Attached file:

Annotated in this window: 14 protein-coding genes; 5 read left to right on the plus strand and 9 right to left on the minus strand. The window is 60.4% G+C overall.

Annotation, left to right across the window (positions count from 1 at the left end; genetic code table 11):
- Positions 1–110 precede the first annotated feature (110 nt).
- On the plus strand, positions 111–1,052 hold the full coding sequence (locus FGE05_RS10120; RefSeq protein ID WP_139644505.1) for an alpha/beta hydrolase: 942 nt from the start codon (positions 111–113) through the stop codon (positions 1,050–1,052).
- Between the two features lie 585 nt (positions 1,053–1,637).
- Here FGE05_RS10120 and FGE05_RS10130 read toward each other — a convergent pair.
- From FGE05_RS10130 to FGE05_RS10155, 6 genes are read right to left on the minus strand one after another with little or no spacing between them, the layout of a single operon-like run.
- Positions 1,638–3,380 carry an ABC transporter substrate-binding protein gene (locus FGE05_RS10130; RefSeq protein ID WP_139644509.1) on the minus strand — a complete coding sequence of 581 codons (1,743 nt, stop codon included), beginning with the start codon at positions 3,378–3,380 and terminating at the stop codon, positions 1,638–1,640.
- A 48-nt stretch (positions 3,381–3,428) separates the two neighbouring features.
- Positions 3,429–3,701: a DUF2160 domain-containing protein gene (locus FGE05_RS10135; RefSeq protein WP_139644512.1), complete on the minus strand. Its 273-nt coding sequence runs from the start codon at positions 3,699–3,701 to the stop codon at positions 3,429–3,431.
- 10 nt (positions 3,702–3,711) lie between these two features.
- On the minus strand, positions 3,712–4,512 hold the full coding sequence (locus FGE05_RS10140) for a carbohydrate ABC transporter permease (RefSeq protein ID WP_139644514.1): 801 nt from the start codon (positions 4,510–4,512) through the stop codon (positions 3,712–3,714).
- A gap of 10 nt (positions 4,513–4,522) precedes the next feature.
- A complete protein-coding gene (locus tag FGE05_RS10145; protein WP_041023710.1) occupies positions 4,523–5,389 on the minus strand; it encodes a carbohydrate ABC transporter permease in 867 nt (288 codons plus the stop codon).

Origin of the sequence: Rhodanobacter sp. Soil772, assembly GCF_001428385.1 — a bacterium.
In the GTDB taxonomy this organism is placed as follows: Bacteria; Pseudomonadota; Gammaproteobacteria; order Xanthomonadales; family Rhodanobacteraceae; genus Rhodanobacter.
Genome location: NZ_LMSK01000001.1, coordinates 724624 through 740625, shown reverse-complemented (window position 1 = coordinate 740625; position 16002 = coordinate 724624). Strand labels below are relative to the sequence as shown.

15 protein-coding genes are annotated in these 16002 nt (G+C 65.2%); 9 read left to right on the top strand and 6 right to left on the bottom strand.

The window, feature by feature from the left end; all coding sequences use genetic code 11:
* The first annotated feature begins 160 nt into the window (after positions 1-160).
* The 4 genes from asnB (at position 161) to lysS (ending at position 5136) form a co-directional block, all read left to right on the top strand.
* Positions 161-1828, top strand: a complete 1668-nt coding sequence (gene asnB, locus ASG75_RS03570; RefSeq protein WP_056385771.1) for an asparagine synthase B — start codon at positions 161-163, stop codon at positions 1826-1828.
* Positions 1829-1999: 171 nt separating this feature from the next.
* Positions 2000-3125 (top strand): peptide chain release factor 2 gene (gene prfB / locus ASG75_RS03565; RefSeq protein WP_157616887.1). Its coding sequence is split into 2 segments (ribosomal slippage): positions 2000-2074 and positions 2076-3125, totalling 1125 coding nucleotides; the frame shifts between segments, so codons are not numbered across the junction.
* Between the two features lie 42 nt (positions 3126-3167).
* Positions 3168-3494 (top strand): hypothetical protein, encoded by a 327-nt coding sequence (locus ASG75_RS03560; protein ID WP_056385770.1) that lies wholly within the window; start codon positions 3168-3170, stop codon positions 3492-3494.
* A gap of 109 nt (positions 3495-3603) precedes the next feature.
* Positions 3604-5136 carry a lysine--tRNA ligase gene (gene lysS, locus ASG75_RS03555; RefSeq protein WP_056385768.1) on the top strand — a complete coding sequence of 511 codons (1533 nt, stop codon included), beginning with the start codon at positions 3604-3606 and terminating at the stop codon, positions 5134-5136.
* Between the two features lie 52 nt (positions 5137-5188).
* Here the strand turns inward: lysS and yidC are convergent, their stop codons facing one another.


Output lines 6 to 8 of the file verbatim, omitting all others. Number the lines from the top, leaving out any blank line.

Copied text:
- Here FGE05_RS10120 and FGE05_RS10130 read toward each other — a convergent pair.
- From FGE05_RS10130 to FGE05_RS10155, 6 genes are read right to left on the minus strand one after another with little or no spacing between them, the layout of a single operon-like run.
- Positions 1,638–3,380 carry an ABC transporter substrate-binding protein gene (locus FGE05_RS10130; RefSeq protein ID WP_139644509.1) on the minus strand — a complete coding sequence of 581 codons (1,743 nt, stop codon included), beginning with the start codon at positions 3,378–3,380 and terminating at the stop codon, positions 1,638–1,640.